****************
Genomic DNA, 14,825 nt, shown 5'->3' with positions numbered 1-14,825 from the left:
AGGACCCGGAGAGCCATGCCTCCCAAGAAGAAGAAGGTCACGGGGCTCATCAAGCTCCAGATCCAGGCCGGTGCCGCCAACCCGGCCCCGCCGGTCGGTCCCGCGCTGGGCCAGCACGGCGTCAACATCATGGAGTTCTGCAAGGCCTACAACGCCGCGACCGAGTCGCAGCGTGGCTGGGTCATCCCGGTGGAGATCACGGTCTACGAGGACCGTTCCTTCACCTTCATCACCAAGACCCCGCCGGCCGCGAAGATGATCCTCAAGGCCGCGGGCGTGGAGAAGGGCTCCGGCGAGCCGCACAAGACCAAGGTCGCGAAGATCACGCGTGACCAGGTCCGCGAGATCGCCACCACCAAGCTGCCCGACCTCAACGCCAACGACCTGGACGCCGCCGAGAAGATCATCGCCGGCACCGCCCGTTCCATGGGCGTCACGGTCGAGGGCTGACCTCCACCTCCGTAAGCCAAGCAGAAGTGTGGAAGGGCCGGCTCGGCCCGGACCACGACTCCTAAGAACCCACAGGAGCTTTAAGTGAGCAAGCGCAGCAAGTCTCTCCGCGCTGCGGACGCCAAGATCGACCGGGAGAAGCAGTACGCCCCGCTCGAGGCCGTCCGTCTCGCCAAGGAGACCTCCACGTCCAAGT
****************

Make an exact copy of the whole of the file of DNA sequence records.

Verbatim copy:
Genomic DNA, 14,825 nt, shown 5'->3' with positions numbered 1-14,825 from the left:
AGGACCCGGAGAGCCATGCCTCCCAAGAAGAAGAAGGTCACGGGGCTCATCAAGCTCCAGATCCAGGCCGGTGCCGCCAACCCGGCCCCGCCGGTCGGTCCCGCGCTGGGCCAGCACGGCGTCAACATCATGGAGTTCTGCAAGGCCTACAACGCCGCGACCGAGTCGCAGCGTGGCTGGGTCATCCCGGTGGAGATCACGGTCTACGAGGACCGTTCCTTCACCTTCATCACCAAGACCCCGCCGGCCGCGAAGATGATCCTCAAGGCCGCGGGCGTGGAGAAGGGCTCCGGCGAGCCGCACAAGACCAAGGTCGCGAAGATCACGCGTGACCAGGTCCGCGAGATCGCCACCACCAAGCTGCCCGACCTCAACGCCAACGACCTGGACGCCGCCGAGAAGATCATCGCCGGCACCGCCCGTTCCATGGGCGTCACGGTCGAGGGCTGACCTCCACCTCCGTAAGCCAAGCAGAAGTGTGGAAGGGCCGGCTCGGCCCGGACCACGACTCCTAAGAACCCACAGGAGCTTTAAGTGAGCAAGCGCAGCAAGTCTCTCCGCGCTGCGGACGCCAAGATCGACCGGGAGAAGCAGTACGCCCCGCTCGAGGCCGTCCGTCTCGCCAAGGAGACCTCCACGTCCAAGT